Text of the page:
The second garden is my geranium potted garden on my porch.  These geraniums (which seen here and merely getting really poofy green with leaves and will start blooming in another week or two, some blossoms are already forming) are mostly 2-5 years old.  (The one on the far right is a trimming from older plants).  I take geraniums inside in the winter and they go into something of a really ugly stasis for the few months of cold, but really perk up with warm weather and sunshine, a bit of Miracle Grow and water.  I actually had more luck when I had a Southern facing window when I lived in an apartment and I could get them to bloom during Christmas indoors.

I'd recommend geraniums to anyone who is a bit leery of gardens in general.  Buy a red geranium.  I say this because the fancy ones tend to die quicker or if you aren't using the same fertilizer that the greenhouse used they tend to change color toward a red anyway (I had a bi-color that's now solid pink and deep magenta also turned red).  Buy a slightly bigger pot than it originally came in, and have fun with colors, especially if you're going to bring it in you'll want something pretty to look at when the plant goes into its winter 'ugly' stage.  Buy a small box of Miracle Grow - it's not that expensive if you buy a "sample" box and with geraniums you'll only need to use the small scoop side once a month while you're watering it.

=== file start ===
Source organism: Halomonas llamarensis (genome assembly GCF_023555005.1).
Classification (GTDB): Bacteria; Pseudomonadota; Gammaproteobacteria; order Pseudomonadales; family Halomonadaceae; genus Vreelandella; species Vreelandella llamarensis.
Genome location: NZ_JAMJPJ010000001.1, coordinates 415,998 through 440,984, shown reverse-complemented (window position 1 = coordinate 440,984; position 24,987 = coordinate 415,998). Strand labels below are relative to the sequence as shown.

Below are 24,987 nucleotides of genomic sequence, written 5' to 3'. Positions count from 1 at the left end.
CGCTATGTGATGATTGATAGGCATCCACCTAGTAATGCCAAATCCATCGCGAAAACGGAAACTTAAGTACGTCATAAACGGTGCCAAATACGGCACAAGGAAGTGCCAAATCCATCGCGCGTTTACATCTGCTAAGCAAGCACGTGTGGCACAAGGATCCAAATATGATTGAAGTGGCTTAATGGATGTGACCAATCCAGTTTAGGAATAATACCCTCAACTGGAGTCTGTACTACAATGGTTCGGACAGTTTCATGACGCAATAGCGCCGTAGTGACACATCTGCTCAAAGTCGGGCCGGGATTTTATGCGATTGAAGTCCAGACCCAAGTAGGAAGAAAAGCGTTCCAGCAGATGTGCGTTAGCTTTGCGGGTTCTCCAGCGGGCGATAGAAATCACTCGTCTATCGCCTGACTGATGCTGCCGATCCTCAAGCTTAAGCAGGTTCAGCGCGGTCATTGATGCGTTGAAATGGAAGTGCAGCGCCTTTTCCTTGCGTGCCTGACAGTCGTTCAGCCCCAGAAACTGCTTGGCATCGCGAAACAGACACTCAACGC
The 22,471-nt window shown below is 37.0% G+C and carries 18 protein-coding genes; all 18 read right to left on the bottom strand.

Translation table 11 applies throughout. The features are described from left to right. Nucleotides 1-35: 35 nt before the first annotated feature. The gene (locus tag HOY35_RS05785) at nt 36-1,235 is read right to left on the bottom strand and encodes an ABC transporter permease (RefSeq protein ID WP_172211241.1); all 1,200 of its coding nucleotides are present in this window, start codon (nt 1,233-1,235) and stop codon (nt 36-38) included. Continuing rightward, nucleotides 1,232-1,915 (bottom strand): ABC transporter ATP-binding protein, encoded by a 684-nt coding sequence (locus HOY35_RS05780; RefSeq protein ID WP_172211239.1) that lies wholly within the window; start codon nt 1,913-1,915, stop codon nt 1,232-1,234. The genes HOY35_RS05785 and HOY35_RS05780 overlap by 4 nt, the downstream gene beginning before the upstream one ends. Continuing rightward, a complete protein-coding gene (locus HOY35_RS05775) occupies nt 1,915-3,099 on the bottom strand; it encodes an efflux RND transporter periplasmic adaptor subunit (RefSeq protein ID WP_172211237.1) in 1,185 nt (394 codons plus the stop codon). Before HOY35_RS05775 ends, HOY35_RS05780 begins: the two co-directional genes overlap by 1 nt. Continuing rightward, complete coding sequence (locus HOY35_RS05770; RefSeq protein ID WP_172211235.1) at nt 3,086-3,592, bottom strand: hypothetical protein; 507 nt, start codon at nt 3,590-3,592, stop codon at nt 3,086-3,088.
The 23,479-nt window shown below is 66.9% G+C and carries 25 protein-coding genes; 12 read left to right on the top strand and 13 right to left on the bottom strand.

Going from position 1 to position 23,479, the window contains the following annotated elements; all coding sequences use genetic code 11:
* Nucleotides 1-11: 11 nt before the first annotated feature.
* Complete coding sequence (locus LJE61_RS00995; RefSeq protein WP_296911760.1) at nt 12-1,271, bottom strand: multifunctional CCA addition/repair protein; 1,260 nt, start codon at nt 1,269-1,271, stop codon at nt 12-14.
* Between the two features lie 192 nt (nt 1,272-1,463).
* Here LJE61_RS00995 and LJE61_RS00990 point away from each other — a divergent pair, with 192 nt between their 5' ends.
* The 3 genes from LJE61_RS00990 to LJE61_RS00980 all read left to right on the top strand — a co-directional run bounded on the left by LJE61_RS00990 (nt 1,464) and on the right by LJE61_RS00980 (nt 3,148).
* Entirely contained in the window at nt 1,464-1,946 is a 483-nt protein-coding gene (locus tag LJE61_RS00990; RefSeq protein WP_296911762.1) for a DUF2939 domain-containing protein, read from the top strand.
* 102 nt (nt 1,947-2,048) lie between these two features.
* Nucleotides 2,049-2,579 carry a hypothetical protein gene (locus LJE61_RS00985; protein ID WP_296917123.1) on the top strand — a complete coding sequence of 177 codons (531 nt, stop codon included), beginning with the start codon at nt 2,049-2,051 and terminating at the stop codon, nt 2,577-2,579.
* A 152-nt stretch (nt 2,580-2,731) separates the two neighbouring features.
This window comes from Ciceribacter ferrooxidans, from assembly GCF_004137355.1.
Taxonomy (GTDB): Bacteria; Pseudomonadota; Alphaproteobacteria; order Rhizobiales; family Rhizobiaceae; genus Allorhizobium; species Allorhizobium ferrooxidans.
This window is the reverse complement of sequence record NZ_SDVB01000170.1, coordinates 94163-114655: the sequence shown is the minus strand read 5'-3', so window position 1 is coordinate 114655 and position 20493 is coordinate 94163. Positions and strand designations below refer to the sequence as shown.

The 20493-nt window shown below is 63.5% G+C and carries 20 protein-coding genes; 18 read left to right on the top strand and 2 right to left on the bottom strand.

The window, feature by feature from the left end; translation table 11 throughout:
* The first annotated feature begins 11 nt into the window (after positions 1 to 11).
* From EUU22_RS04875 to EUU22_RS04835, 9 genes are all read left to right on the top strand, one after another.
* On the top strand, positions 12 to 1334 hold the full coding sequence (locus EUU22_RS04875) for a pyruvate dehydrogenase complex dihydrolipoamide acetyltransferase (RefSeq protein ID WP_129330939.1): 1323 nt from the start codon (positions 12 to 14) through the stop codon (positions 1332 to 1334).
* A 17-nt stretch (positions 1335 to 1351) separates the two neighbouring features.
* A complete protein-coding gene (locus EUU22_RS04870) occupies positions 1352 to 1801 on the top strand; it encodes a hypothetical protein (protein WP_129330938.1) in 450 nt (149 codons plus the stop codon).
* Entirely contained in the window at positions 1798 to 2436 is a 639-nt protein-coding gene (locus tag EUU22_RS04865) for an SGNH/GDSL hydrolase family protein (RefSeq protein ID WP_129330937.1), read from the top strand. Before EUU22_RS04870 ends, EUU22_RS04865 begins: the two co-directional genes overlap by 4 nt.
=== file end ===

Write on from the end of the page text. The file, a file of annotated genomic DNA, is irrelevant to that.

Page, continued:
And DON'T over-water a geranium.  It'll start getting ugly after not being watered for a month, but normally they won't die, they just kind of go into stasis. (Above is an example of the ugly phase, but this is a five year old geranium I haven't trimmed up yet).  Make sure the dirt is dry before you water it again.  If it's wet, it's still happy.  If you can remember to water it once a week, you're doing good.  The blooms will come out and the leaves will fill out with enough regular sun, water, and fertilizer ready for the next summer.  As leaves die off and flowers wilt, pull off dead and trim off extra long branches and root them in a glass of water (like a potato) and you can make a new plant too.